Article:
Suresh Palliparambil, the CEO of the Purewrist, writes for PaymentExpert on the rapid acceleration of contactless payments and what is next for the technology.
The pandemic has brought a series of societal changes that will be instilled for years to come, and one of those swift, yet monumental, shifts is in our monetary transactions for goods and services.
The global pandemic has paved the way for contactless technology in the United States, and around the world, as consumers worked to protect themselves against the virus on surfaces or person-to-person exchanges.
Contactless tech has been around for years, but only recently, has it become an integral part of our day-to-day life. Pre-COVID, contactless technology was slowly trickling over to the U.S. from European countries.
In 1990, the New York City subway graduated from a coin-based payment system to the swipe-to-pay system. In 2015, credit cards began having RFID chips to insert into card reading machines upon checkout. The growth to “tap-to-pay” has been the trajectory, but it’s now the mainstay.
At the beginning of the pandemic, consumers were reluctant to turn to contactless payments due to security concerns. However, according to the NRF, 67 per cent of retailers have adopted some form of contactless payment. As we make our way back to normalcy, we can expect to see close to 100% in the near future.
The slow rise of contactless tech in small businesses
It’s no secret the COVID-19 pandemic significantly impacted businesses large and small in the United States. Many shuttered their doors for months, and when they felt safe and stable enough to reopen, the pandemic caused a change shortage. With stores like Chipotle only accepting exact change, Americans turned to their credit cards or used touchless transactions for payment.
You can currently find contactless payment options in larger retail chains like Walmart, Target, and pharmacies like Walgreens. Rather than inserting cards into readers as we’ve done since 2015, we now have the option to hold our credit/debit cards and smartwatches up to the tap-to-pay reader.
These exchanges of money and cards were quickly avoided once the pandemic started. While safety is of the utmost priority to consumers while shopping, small businesses’ failure to implement contactless tech was proving to be detrimental to the category. According to Visa’s recent Back to Business study: “Nearly half (48%) [of consumers] would not shop at a store that only offers payment methods that require contact with a cashier or shared machine like a card reader.”
As we’ve seen with trends in China, “revenge spending” is a phenomenon seen in several European and Asian countries. Americans are beginning to feel more financially secure, and contactless payments allow the beauty of minimising germ transmission at the checkout counter and speed up the payment process. These changes also mean fewer people waiting in line, allowing stores to enforce social distancing better and not get paralysed by store capacity limitations.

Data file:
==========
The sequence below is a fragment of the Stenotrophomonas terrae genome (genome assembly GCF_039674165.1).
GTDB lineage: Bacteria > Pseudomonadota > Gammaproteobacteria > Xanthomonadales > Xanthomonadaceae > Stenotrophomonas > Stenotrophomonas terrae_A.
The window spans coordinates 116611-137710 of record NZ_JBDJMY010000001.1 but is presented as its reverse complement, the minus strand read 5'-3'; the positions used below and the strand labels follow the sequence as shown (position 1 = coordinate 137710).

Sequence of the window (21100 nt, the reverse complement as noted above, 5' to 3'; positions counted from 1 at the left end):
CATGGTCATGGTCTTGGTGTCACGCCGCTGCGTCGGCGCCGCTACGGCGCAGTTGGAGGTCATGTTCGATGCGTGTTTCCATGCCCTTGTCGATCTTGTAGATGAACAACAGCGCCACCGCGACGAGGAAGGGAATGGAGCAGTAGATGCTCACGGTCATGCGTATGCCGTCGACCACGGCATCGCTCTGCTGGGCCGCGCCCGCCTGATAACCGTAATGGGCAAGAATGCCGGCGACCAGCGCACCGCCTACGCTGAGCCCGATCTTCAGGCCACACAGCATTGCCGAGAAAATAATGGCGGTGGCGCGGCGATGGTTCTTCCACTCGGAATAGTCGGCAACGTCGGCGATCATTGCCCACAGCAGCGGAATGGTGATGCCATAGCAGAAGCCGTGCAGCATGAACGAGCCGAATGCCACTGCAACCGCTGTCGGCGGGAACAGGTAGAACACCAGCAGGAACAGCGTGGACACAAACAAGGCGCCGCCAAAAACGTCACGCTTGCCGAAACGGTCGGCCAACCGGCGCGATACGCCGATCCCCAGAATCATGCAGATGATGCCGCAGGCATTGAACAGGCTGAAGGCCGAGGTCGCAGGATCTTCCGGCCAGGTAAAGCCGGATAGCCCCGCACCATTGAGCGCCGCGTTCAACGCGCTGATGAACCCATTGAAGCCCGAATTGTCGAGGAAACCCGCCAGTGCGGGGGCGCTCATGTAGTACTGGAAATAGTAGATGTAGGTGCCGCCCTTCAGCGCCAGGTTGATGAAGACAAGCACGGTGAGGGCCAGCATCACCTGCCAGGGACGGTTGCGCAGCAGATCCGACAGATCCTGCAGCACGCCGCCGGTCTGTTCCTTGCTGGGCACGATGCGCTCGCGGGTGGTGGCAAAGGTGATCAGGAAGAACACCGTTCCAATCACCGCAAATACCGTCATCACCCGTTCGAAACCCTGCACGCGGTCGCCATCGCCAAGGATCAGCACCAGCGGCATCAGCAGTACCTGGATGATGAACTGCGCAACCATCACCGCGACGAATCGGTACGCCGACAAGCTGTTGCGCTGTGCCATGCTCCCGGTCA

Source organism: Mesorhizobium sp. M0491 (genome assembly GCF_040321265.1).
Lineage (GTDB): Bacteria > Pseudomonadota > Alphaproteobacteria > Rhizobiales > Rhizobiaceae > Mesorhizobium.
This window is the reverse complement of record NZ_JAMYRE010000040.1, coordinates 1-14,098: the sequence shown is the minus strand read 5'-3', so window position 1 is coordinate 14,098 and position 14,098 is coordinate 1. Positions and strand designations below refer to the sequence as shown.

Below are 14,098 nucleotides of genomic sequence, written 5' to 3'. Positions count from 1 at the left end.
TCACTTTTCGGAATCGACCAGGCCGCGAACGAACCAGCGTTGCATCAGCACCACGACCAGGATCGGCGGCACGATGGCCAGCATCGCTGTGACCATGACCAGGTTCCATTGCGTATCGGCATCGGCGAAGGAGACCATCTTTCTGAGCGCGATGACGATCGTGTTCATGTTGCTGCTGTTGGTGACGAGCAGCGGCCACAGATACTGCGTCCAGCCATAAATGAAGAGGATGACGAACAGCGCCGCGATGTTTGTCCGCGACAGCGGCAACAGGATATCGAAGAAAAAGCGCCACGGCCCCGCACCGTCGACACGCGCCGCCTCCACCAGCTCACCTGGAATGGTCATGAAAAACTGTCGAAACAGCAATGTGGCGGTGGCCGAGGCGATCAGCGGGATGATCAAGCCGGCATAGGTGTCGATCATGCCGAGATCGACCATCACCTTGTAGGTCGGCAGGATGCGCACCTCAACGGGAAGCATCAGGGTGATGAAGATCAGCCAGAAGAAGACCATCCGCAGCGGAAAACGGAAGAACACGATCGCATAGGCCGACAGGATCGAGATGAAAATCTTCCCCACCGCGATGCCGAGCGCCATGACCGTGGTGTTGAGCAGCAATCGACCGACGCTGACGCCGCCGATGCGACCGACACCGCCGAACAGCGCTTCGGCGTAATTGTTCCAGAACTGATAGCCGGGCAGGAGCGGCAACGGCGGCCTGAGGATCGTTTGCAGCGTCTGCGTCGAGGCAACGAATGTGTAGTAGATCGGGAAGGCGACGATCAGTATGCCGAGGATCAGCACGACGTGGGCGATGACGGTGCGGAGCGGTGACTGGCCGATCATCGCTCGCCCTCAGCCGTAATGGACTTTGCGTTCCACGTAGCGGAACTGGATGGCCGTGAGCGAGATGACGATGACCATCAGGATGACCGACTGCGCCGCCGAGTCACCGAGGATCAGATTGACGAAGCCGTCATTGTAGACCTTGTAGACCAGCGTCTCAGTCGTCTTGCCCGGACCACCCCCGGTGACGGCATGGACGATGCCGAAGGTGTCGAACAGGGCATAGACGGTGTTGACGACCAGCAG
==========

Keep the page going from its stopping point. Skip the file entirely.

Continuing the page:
Mass Transit Ditches Metro Cards and Fuels Further Contactless Payment Use
Traditional turnstiles and the iconic MetroCard are no more in New York City subways. On December 31, the Metropolitan Transit Authority (MTA) announced their rollout with OMNY, a tap and go system to make fare payments. All New York City subway stations and buses in all five boroughs come equipped with this new system, and while the traditional MetroCard is still available to use, the MTA plans on phasing it out by 2023. Eliminating the swipe card means creating a speedier, easier, more convenient, and all-around better experience for New Yorkers.
When it comes to contactless technology on mass transit, New York City is behind compared to other states and countries. In 1997, Hong Kong introduced the Octopus card for Automated Fare Collection (AFC), since then, contactless smart cards have become the standard fare media in AFC systems.
In 1999, Washington D.C. introduced SmarTrip, a contactless stored-value card for public transit. In 2012, the Transport for London (TFL) implemented the tap-and-go Oyster Card, which exploded in popularity. In 2014, London allowed contactless banking cards to use upon public transit points of entry.
Today, several transit agencies are following TFL’s lead and switching to the concept of Bring Your Own Device (BYOD)—commuters can pay for transit using their bank card, mobile device or wearable that supports contactless payments. With the OMNY rollout, New York has leapfrogged to the most modern way of fare collection!
FinTech Startups are Creating More Solutions to Take Advantage of Contactless
With each passing day, it seems technology advances further and further. Contactless payment companies and others in the fintech space are innovating and working together for this growing need in our society. Contactless solutions are both beneficial for businesses, as well as consumers. Their use can be utilised and integrated beyond your everyday retailers and transit hubs.
Consider large sporting arenas and concert halls, who’s top priority for reopening and returning to normal will look at ways to avoid interactions where germs can spread between employees and the guests. Contactless technologies like Purewrist offer solutions for large events to streamline ticketing and purchases on site with integrations of tap-to-pay solutions.
We’re only seeing the beginning stages of how this mass adoption of contactless technology will continue to impact our everyday lives for the better. Small business, retailers, and transit hubs are to start, but now with new emerging technologies, we can bet on the next wave of tap-to-go anywhere to arrive at any moment.